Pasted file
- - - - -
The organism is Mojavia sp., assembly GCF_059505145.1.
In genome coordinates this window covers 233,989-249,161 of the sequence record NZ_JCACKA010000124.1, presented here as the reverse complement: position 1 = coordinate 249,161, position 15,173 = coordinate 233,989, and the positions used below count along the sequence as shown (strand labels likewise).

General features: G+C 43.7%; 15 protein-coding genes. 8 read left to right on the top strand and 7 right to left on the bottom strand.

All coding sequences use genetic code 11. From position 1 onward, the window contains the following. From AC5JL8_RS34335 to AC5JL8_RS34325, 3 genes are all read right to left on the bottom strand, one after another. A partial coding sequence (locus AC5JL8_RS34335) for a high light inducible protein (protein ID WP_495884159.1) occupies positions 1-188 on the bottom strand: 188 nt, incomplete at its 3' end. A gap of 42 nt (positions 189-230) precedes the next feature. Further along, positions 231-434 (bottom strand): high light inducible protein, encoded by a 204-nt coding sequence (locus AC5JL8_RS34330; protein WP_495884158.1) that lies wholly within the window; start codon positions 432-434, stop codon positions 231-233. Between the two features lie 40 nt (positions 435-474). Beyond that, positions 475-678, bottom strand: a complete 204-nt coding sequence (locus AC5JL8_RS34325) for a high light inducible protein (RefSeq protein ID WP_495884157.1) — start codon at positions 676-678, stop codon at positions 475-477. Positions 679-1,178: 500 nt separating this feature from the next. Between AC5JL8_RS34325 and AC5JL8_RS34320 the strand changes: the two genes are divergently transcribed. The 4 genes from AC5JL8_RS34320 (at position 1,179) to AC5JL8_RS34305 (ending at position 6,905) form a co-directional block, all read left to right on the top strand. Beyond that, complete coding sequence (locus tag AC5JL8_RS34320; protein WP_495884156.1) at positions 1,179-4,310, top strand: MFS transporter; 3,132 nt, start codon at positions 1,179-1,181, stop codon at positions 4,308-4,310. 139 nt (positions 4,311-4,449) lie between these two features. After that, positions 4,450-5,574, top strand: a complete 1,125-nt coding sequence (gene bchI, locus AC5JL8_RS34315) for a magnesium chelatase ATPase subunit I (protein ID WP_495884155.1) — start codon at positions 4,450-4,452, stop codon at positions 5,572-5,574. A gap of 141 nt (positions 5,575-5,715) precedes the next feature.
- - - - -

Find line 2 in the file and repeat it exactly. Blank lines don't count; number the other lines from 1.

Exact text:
In genome coordinates this window covers 233,989-249,161 of the sequence record NZ_JCACKA010000124.1, presented here as the reverse complement: position 1 = coordinate 249,161, position 15,173 = coordinate 233,989, and the positions used below count along the sequence as shown (strand labels likewise).